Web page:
Having just heard the Princeton Symphony Orchestra’s first indoor concert in more than 18 months, I can truly say they have not missed a beat.

For safety/social-distancing reasons, the PSO’s current venue is the Matthews Theatre at the McCarter Theatre Center. Yes, there were a few new protocols to absorb, for example, the printed program was available online or via QR code. Tickets were also virtual or printed out and scanned. Concertgoers showed proof of vaccination and identification, and we all wore masks inside as well.

Any minor inconveniences were worth it.

Music director and conductor Rossen Milanov noted that the PSO’s annual fall debut traditionally opens with “The Star Spangled Banner.” This year, however, the orchestra performed “Banner,” a work by African-American composer Jessie Montgomery (born 1981).

Integrating a range of musical and historical sources from various world anthems and patriotic songs, all of which represent our nation of plurality, “Banner” was written in 2014 as a tribute to the 200th anniversary of the national anthem.

It’s a surprising new take on Francis Scott Key’s work, giving a nod to the myriad of sounds and ethnic styles various people have brought to our country.

As the piece took off with a modernistic flair, breaking down the familiar melody of the anthem, we heard a bit of Leonard Bernstein here, a Spanish influence there, even a brief flash of folk music. The busy beginning of “Banner” shifted into a long, quiet passage, then a kind of “found music,” with plucked strings, bass violinists rapping on their instruments, even foot stomping.

A close listen revealed “Lift Every Voice and Sing” (by James Weldon Johnson, and commonly known as the Black National Anthem), woven into the texture of the piece. The snare drum and syncopated strings built and built, bringing “Banner” to a sudden finish.


Simone Porter was the violin soloist for Felix Mendelssohn’s Violin Concerto in E Minor.

The concert continued with Felix Mendelssohn’s Violin Concerto in E minor, featuring soloist Simone Porter in a remarkable performance.

Sporting a burgundy jumpsuit, Porter seized upon the unusual way the Mendelssohn concerto opens. There is no orchestral introduction or exposition, the solo violin just launches into a familiar, bittersweet melody.

The first movement (Allegro molto passionate) requires both soloist and orchestra to play with vigor and precision, and the PSO did so easily and with elegance. Porter executed the break-neck passages with a passion, leaning into her instrument, even swaying at times. Yet, she was never out of control, mastering even the highest registers of the instrument.

After all these musical fireworks, there was a brief moment of calm, shared with the woodwinds. This allowed us all to take a breath, and served as a bridge to the second movement.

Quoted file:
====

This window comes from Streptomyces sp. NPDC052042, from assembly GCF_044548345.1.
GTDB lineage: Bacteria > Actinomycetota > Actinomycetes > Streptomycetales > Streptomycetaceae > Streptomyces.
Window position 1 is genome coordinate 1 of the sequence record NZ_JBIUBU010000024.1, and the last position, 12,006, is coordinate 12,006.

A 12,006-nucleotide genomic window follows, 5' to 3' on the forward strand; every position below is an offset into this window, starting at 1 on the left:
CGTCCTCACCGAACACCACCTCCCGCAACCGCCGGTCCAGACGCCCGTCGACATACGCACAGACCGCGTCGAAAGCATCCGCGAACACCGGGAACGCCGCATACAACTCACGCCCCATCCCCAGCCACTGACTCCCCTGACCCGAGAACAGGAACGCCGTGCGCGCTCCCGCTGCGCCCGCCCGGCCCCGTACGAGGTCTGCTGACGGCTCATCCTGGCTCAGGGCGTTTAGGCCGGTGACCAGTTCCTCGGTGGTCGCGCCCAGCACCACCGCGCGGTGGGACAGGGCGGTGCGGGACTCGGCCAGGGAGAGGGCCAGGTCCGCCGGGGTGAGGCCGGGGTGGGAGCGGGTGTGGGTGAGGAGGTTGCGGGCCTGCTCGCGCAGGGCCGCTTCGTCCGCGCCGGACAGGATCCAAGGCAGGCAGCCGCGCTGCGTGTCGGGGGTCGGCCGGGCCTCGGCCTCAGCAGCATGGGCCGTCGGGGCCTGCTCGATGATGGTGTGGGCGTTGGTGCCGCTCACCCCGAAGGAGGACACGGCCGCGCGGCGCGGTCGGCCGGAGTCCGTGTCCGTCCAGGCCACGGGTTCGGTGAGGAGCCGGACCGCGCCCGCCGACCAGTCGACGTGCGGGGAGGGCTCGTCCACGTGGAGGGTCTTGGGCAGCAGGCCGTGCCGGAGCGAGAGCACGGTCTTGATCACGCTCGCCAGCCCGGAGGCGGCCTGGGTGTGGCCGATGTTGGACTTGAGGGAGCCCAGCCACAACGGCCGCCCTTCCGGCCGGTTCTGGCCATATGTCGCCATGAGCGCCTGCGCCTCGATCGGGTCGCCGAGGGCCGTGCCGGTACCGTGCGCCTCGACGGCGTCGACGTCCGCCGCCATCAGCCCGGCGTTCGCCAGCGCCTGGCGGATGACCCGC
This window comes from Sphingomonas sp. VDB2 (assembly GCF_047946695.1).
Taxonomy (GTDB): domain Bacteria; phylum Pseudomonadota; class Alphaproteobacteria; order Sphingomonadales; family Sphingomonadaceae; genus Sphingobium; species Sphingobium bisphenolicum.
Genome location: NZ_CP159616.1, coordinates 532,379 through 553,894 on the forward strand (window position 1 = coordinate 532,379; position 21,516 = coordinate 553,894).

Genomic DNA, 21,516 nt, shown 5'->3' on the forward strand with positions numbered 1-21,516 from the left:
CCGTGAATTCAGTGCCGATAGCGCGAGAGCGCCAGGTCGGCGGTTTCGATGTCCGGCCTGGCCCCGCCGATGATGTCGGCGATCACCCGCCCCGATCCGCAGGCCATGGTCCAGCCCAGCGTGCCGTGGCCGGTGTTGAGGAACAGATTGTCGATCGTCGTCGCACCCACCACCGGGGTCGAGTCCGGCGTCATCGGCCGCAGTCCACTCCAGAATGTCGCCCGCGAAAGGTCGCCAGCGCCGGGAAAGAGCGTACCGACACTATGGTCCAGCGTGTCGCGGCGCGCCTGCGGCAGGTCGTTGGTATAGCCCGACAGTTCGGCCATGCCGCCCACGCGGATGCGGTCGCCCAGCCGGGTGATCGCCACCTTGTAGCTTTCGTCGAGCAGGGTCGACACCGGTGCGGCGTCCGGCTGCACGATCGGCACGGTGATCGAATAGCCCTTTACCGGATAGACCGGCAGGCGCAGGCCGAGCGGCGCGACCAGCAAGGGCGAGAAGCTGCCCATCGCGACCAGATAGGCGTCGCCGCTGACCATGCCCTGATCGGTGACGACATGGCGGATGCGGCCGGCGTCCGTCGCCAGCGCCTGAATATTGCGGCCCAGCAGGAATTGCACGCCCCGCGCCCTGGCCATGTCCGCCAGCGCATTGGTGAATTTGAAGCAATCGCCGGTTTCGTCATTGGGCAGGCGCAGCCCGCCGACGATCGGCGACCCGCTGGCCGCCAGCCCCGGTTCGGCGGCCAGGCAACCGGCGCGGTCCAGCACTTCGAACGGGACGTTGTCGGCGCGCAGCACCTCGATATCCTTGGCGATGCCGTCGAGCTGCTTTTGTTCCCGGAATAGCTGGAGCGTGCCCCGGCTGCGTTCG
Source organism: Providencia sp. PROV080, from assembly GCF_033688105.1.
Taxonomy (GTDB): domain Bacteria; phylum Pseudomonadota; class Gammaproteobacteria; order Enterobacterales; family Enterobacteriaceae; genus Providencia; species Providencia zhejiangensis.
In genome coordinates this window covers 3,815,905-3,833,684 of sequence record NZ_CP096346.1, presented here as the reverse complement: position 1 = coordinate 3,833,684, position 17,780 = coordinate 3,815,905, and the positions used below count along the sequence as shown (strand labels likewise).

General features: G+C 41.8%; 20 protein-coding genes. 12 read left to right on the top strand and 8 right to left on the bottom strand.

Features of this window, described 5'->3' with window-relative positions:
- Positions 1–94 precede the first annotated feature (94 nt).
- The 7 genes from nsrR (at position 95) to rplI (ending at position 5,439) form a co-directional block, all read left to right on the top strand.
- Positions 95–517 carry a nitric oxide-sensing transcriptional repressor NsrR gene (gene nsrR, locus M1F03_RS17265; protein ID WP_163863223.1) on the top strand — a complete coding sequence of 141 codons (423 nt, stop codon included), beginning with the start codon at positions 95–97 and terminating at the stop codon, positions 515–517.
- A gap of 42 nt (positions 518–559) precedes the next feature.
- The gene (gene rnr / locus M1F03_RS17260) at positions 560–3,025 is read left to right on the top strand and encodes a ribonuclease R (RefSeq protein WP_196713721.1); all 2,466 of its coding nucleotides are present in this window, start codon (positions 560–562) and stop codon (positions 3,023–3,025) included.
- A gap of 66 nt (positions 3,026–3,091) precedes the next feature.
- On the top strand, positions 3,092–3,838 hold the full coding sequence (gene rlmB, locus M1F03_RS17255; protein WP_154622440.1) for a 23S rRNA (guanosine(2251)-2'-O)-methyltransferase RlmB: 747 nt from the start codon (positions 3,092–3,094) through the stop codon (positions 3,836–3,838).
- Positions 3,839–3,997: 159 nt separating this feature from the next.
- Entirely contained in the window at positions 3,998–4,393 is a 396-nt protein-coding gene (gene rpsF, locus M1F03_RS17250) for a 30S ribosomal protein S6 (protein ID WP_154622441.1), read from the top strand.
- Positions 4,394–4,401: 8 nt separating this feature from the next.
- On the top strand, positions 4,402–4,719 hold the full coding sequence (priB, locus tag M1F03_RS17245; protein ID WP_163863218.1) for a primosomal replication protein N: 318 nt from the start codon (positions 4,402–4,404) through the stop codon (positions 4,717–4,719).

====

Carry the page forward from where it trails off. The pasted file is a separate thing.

We were treated to a hushed and familiar melody, lulled into relaxation before the third movement (Allegro molto vivace) took off again, on another spirited romp. Plucked strings and playful melodies were passed between the solo violinist and the woodwinds, and the combination was effervescent. The final segment showcased how superbly the PSO accompanies its special guests, never overwhelming a soloist.

The second half of the concert featured Beethoven’s Fourth Symphony, a lesser acknowledged “middle child,” written in 1806 between the revolutionary Third Symphony, “Eroica,” and the iconic Fifth Symphony. Music historians have noted that the Fourth reflects Haydn’s influence on Beethoven, who stayed within musical boundaries with this work, rather than trying to break new ground.

You could easily hear the classical aesthetic in the lighthearted motifs traded between the bassoon and flute. But this piece really belongs to the strings, ebbing and flowing from grandeur to almost silence.

The second movement introduced gentle musings on a melody, carried again by the woodwinds — Andy Cho on clarinet, flutist Yevgeny Faniuk, and especially Brad Balliett on bassoon. The symphony rolls on with a third movement in a lively triple meter, rollicking almost.

Then, if Beethoven was holding back his enormous energy early in this composition, we heard it in the finale (Allegro vivace), which featured masterful playing of this fast-paced music, and the full, rich volume of the PSO.

Rossen Milanov conducts the Princeton Symphony Orchestra’s next concert, Thursday, November 4, 7:30 p.m. at McCarter Theater. It will feature pianist Shai Wosner, performing Mozart’s Piano Concerto, K. 450, as well as Shubert’s “Tragic” Symphony and Evan Williams’ “The Dream Deferred.” Tickets cost $25-$90. 609-497-0020 or www.princetonsymphony.org.

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